New Lodge: PSNI pulled back from bonfire riot 'to protect community'
Tower block residents in north Belfast were last night urged to leave their homes, just hours before a controversial bonfire was due to be lit.
The Housing Executive warning came shortly after police retreated from a confrontation in the mainly republican New Lodge area over fears that innocent bystanders could be hurt in any ensuing violence.
The PSNI officer in charge of yesterday's failed attempt to oversee the removal of the bonfire by contractors yesterday apologised to the New Lodge community for the unsuccessful operation.
The PSNI said six petrol bombs had been recovered and a 13-year-old youth was arrested on suspicion of riotous and disorderly behaviour. Three police officers were injured.
Assistant Chief Constable Alan Todd said: "I would like to apologise to the community that we have not been successful in achieving the objective today.
"I don't regard it as a successful outcome: neither would anybody else."
The senior officer, defended his decision to pull more than 150 of his officers out of the area on public safety grounds - and accused rioters of using women and children as human shields to attack police.
He also accused dissident republicans of orchestrating violence by local youths.
"A large crowd gathered in the area including a number of women and children and at times the people looking to attack the police lines were using those women and children as shields, he said.
"It is a question for me as a police commander. Am I going to continue ramping up the use of police force against a wider community with innocent members present? Including water cannon, including the potential for AEPs, commonly known as plastic bullets?
"Am I prepared to do that merely to save face on behalf of the organisation and sacrifice public safety as a result? The answer is, no I am not."
He added: "I regrettably had to take a decision today that the risks of continuing the operation to remove a bonfire were outweighed by the risk that operation would then pose to the wider community, the women, children and others there present.
"That's a matter of regret to me, that we were unsuccessful in the objective of the operation.
"It is nonetheless, a responsible, professional policing decision, taken within the law, and taken with very little room for other decisions to be made."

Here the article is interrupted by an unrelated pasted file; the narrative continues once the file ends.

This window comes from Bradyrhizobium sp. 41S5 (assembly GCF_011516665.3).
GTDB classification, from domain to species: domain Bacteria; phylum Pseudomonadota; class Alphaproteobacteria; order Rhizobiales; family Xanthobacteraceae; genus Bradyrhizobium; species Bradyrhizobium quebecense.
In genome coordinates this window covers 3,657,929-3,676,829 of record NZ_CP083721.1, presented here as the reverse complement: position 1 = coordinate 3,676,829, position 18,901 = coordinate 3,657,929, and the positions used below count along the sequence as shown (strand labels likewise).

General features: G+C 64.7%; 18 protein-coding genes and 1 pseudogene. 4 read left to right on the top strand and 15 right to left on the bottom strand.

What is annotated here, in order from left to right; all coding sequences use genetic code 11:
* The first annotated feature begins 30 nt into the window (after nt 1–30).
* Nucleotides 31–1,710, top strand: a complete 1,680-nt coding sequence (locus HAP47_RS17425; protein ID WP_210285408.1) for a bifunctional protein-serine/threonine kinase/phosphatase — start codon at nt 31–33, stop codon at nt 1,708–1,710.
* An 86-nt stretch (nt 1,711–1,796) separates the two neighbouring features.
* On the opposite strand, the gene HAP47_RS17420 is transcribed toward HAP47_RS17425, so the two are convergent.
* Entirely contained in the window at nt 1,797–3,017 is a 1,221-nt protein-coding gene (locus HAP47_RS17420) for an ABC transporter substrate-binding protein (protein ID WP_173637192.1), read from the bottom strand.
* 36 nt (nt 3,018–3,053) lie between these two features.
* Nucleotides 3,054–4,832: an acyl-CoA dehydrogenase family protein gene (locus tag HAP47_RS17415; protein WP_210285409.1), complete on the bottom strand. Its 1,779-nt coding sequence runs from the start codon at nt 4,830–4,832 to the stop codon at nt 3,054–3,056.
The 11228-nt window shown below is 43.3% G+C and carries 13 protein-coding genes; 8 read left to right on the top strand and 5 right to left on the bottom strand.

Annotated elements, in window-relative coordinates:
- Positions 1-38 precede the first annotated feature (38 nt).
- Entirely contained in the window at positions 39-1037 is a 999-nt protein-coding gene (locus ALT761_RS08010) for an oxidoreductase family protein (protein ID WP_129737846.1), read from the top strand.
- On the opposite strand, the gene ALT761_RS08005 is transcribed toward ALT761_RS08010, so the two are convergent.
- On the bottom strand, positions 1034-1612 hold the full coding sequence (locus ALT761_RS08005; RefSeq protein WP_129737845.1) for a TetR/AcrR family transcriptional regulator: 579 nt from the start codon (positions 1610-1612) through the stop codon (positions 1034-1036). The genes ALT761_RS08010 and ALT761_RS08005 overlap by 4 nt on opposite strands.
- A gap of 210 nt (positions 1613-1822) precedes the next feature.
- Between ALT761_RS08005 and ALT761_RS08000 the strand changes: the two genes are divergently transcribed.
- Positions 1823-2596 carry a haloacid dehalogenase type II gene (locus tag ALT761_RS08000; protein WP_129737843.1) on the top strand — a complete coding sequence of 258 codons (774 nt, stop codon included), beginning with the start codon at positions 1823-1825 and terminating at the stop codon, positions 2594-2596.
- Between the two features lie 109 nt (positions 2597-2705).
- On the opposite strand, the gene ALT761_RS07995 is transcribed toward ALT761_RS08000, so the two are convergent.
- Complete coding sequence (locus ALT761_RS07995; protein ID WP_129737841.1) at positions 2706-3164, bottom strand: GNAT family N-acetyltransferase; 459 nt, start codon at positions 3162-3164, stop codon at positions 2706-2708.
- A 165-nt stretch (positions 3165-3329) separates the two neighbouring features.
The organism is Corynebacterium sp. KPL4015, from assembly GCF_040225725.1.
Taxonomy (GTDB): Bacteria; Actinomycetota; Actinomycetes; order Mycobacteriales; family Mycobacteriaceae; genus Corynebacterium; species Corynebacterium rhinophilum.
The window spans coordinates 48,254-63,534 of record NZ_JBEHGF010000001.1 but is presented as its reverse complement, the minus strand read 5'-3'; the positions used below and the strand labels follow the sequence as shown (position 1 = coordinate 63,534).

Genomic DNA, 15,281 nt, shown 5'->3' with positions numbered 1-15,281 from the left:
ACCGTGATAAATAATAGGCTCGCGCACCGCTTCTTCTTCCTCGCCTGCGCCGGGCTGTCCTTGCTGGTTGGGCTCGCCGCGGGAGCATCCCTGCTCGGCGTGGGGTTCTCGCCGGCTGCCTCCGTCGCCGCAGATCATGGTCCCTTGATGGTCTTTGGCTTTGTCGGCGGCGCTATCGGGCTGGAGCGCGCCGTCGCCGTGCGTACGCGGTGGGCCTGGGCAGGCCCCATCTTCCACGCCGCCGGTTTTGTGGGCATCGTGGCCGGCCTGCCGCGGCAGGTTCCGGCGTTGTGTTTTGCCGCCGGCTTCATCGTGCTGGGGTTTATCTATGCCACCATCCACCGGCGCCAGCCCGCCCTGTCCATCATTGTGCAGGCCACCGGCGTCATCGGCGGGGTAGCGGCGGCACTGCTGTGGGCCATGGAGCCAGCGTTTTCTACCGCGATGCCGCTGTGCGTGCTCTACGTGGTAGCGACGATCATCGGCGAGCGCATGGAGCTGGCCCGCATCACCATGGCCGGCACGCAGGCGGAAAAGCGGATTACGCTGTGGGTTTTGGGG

The rioting broke out after a number of men refused to remove themselves from the summit of a towering bonfire.
Despite sinister warnings spray-painted on the wall of the adjacent family centre next to the north Belfast bonfire reading "our wood goes... this centre goes", contractors had been tasked by the landowners, the Department for Infrastructure (DfI), to remove the structure.
With support from the PSNI, the contractors attempted to move into Queen's Parade before 6am but two men climbed on top of the structure in protest.
As the crowds began to gather yesterday morning, the police presence increased in an effort to create a barrier around the bonfire using officers in full riot gear and a number of Land Rovers.
After spending four hours on top of the bonfire, supporters of the two men threw bottles of water to them. As officers tried to stop this a number of stones, bricks and fireworks were directed at police lines.
Families of the two men were allowed to approach the bonfire to talk them down as spectators watched on from the balconies of the New Lodge flats.
One of the protesters climbed down after almost six hours and it was agreed with police that he would not be arrested.
However, the other man on the bonfire refused to come down - and began playing up to the ever-increasing crowd by shouting: "I'm not giving in."
As the rioting continued a metal barrier was thrown at police, knocking one officer to the ground.
Two other men then climbed up onto the bonfire as the situation showed no sign of ending.
Another officer was also felled during a confrontation between bonfire supporters and police before the media was targeted, with a number of rioters attempting to destroy television cameras.
After the PSNI pulled out of the operation at 3pm, lawyers for the Department confirmed that the planned removal of the bonfire would not go ahead without PSNI support.
Residents in the Oisin and Fianna tower blocks beside the bonfire were later advised to leave, as the Housing Executive said it could not guarantee their safety.
Sinn Fein's North Belfast MLAs Gerry Kelly and Carál Ní Chuilín were both present throughout the stand-off as they tried to calm the situation.
However, both were subjected to a torrent of abuse from a number of the bonfire's supporters.
Speaking at the scene, Mr Kelly explained that Sinn Fein met with some residents earlier this week over the anti-internment bonfire but they were "adamant" that it would go ahead.
"Some of the people, and I can't tar them all with the same brush, but some of the people are clearly involved in anti-social behaviour," he told the Belfast Telegraph.
"We basically have a stand-off with negotiators here trying to get them off the bonfire and it's very difficult to do anything until they come off the bonfire," he added.
Residents in the New Lodge suffered four consecutive nights of anti-social behaviour last week, with police officers also coming under attack from criminal elements.